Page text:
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European Technology Platform for the Agro-Food Sector: Food for Life

Final Report Summary - EUFOOD4LIFE (European Technology Platform for the Agro-Food Sector: Food for Life)

The European food and drink industry is the largest manufacturing sector in Europe. Despite its prominent position, globalisation has increased the pressure on all aspects of this sector. A competitive food and drink industry can and must play an important part in driving the EU towards becoming the most competitive, knowledge-based economy in the world. There are several ways in which the industry can generate growth and emphasise its position in world markets. One is to move up the value chain by producing higher value-added goods and putting more emphasis on innovative products. This requires a future knowledge base that must be connected to industry (96 % of which are SMEs and microenterprises) by effective knowledge transfer through a multi-disciplinary focus on the key determinants of change.

The EUFOOD4LIFE (please see online) supported by the Confederation of Food and Drink Industries of the European Union (CIAA) has brought together the principal stakeholders of the food chain to participate in an industry-led Europe-wide initiative to address the innovation challenge throughout the food chain - from fork to farm. Together, the stakeholders, including consumers (e.g. BEUC), food-related industries, the research community, regulators and policymakers prepared a shared Vision for 2020 and beyond which integrates strategically-focussed, trans-national research that delivers innovative processes, products and tools in line with the needs and expectations of the consumer.

The Vision for 2020 was launched on 5 July 2005. Following this, an industry-led board was formed and six expert working groups (WGs) reflecting the science-led themes of food and health, food quality and manufacturing, food and consumer, food safety, sustainable food production and food chain management and two facilitating WGs, communication, training and technology transfer and horizontal activities were established. Together these developed a draft stakeholder strategic research agenda (SSRA), which was the subject of an expert consultation on 2 February 2006. Following revision the SSRA was submitted to the EC in April 2006.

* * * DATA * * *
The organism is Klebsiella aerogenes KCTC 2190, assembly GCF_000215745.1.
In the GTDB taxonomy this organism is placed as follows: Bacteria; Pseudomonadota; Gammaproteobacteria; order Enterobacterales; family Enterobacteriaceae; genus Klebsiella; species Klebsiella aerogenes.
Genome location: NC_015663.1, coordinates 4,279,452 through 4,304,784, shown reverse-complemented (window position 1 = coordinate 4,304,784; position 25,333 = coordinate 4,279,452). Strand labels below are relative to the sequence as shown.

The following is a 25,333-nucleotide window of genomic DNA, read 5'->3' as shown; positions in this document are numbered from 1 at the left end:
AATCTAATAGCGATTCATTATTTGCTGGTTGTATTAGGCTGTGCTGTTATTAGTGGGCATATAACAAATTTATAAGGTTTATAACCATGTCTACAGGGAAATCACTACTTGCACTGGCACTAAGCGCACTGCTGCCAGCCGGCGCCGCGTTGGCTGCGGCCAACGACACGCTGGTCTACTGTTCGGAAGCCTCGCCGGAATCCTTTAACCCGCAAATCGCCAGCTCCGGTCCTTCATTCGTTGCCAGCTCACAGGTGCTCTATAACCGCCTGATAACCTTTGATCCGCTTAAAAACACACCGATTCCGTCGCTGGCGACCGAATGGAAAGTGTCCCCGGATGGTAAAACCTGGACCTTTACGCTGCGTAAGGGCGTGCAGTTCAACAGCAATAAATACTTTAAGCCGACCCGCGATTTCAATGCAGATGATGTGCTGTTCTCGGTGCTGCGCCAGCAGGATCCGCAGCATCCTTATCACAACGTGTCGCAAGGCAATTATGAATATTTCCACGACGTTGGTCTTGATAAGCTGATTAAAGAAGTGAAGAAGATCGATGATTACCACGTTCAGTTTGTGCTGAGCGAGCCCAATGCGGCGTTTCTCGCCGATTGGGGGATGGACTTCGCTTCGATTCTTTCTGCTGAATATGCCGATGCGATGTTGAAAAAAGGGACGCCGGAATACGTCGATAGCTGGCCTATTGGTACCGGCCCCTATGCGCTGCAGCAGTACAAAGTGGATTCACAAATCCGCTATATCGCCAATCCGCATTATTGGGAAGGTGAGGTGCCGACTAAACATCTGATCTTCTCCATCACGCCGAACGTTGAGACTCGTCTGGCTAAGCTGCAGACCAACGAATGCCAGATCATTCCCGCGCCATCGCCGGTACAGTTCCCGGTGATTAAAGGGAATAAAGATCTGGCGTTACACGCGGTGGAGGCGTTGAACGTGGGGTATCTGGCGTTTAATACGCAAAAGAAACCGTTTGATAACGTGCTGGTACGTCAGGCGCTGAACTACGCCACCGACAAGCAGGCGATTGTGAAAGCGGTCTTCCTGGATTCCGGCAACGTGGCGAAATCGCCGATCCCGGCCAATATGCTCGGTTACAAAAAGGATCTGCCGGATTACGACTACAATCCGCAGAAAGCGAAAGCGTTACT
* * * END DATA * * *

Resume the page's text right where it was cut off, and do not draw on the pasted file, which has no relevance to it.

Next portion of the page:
A crucial step in establishing a successful, widely accepted and supported platform with a co-ordinated research approach was the delivery of a Strategic Research Agenda (SRA) in September 2007 and Implementation Action Plan (IAP) in June 2008. In order to ensure that the SRA reflected the needs and opportunities of the whole of Europe, a series of initial national, regional and web consultations were organised for the period April 2006 - January 2007.

The challenge of stimulating and promoting innovation in the food chain requires a combination of a formal research-led approach and a structured, infrastructure-led approach, which was developed and tailored to the needs of food companies and high-tech SMEs on the one hand and medium- and low-tech SMEs on the other hand. The interests all stakeholder sectors were addressed through the national consultations, the drafting of the SRA and IP and their subsequent dissemination.

The initiation of 30 National Technology Platforms (NTPs) Food for Life was an unexpected and successful achievement that facilitated stakeholder communication and interaction at national level, and strengthened contact and dialogue with the ETP Food for Life. The creation of NTPs was the first step that enabled the formation of a mirror group composed of national funding bodies.

The partners of this project (Unilever, IFR, WCFS and CIAA) but also all the ETP members involved in the board, operational committee and working groups contributed to achieve the objectives of the project.

Through the networks that the ETP has built up with European industry, universities and research institutions, consumer organisations and funding bodies in individual EU Member States, and the European Commission, it is envisaged that this momentum, developed from the Vision for 2020 and the SRA, will continue and grow. The ETP will continue to work to ensure that the research and policy issues that they have identified are discussed with, national and regional authorities, consumers and the public at large. Interactions and communication between these stakeholders and food manufacturers, including multinational European industries and SMEs and those engaged on national and European programmes of research, remains an essential function.

The ETP will investigate the possibilities of developing closer public-private partnerships such as a Joint Technology Initiative (JTI), which aims to achieve greater strategic focus by supporting common ambitious research agendas in areas that are crucial for competitiveness and growth. As much, they draw on all sources of R&D investment - public and private - and couple research tightly to innovation.